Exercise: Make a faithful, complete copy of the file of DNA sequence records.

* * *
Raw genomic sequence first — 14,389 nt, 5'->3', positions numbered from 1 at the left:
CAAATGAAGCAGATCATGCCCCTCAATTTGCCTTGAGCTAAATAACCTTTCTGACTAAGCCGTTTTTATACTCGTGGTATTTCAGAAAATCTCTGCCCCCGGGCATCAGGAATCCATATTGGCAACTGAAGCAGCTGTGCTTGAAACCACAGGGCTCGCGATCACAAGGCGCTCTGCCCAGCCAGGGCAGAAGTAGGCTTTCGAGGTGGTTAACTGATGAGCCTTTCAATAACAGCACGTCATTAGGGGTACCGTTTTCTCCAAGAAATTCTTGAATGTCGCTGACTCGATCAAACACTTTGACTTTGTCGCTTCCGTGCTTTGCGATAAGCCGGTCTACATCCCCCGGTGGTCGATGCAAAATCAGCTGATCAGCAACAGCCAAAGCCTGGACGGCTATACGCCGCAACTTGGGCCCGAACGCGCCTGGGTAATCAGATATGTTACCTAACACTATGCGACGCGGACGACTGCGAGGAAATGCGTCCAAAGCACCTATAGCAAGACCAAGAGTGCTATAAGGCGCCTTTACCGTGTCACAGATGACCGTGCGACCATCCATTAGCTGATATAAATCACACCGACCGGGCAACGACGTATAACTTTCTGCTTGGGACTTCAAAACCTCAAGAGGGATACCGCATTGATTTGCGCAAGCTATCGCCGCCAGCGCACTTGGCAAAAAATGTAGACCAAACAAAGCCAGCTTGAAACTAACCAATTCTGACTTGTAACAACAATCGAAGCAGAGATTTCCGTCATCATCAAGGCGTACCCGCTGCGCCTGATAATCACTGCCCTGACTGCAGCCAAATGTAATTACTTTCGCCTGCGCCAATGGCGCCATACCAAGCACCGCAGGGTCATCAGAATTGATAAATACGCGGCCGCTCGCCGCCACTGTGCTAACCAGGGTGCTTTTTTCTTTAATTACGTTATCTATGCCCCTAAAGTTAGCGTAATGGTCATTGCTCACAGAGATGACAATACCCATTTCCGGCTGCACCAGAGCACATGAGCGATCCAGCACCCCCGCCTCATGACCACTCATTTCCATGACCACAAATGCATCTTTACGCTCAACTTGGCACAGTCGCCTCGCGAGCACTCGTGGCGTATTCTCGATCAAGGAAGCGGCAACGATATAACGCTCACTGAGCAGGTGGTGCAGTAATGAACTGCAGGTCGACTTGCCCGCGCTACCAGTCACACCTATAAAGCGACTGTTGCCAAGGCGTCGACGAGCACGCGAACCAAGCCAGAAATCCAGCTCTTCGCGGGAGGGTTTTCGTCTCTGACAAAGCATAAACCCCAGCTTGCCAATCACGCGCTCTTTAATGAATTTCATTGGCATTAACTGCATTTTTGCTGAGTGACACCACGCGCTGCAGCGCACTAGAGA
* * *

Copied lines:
Raw genomic sequence first — 14,389 nt, 5'->3', positions numbered from 1 at the left:
CAAATGAAGCAGATCATGCCCCTCAATTTGCCTTGAGCTAAATAACCTTTCTGACTAAGCCGTTTTTATACTCGTGGTATTTCAGAAAATCTCTGCCCCCGGGCATCAGGAATCCATATTGGCAACTGAAGCAGCTGTGCTTGAAACCACAGGGCTCGCGATCACAAGGCGCTCTGCCCAGCCAGGGCAGAAGTAGGCTTTCGAGGTGGTTAACTGATGAGCCTTTCAATAACAGCACGTCATTAGGGGTACCGTTTTCTCCAAGAAATTCTTGAATGTCGCTGACTCGATCAAACACTTTGACTTTGTCGCTTCCGTGCTTTGCGATAAGCCGGTCTACATCCCCCGGTGGTCGATGCAAAATCAGCTGATCAGCAACAGCCAAAGCCTGGACGGCTATACGCCGCAACTTGGGCCCGAACGCGCCTGGGTAATCAGATATGTTACCTAACACTATGCGACGCGGACGACTGCGAGGAAATGCGTCCAAAGCACCTATAGCAAGACCAAGAGTGCTATAAGGCGCCTTTACCGTGTCACAGATGACCGTGCGACCATCCATTAGCTGATATAAATCACACCGACCGGGCAACGACGTATAACTTTCTGCTTGGGACTTCAAAACCTCAAGAGGGATACCGCATTGATTTGCGCAAGCTATCGCCGCCAGCGCACTTGGCAAAAAATGTAGACCAAACAAAGCCAGCTTGAAACTAACCAATTCTGACTTGTAACAACAATCGAAGCAGAGATTTCCGTCATCATCAAGGCGTACCCGCTGCGCCTGATAATCACTGCCCTGACTGCAGCCAAATGTAATTACTTTCGCCTGCGCCAATGGCGCCATACCAAGCACCGCAGGGTCATCAGAATTGATAAATACGCGGCCGCTCGCCGCCACTGTGCTAACCAGGGTGCTTTTTTCTTTAATTACGTTATCTATGCCCCTAAAGTTAGCGTAATGGTCATTGCTCACAGAGATGACAATACCCATTTCCGGCTGCACCAGAGCACATGAGCGATCCAGCACCCCCGCCTCATGACCACTCATTTCCATGACCACAAATGCATCTTTACGCTCAACTTGGCACAGTCGCCTCGCGAGCACTCGTGGCGTATTCTCGATCAAGGAAGCGGCAACGATATAACGCTCACTGAGCAGGTGGTGCAGTAATGAACTGCAGGTCGACTTGCCCGCGCTACCAGTCACACCTATAAAGCGACTGTTGCCAAGGCGTCGACGAGCACGCGAACCAAGCCAGAAATCCAGCTCTTCGCGGGAGGGTTTTCGTCTCTGACAAAGCATAAACCCCAGCTTGCCAATCACGCGCTCTTTAATGAATTTCATTGGCATTAACTGCATTTTTGCTGAGTGACACCACGCGCTGCAGCGCACTAGAGA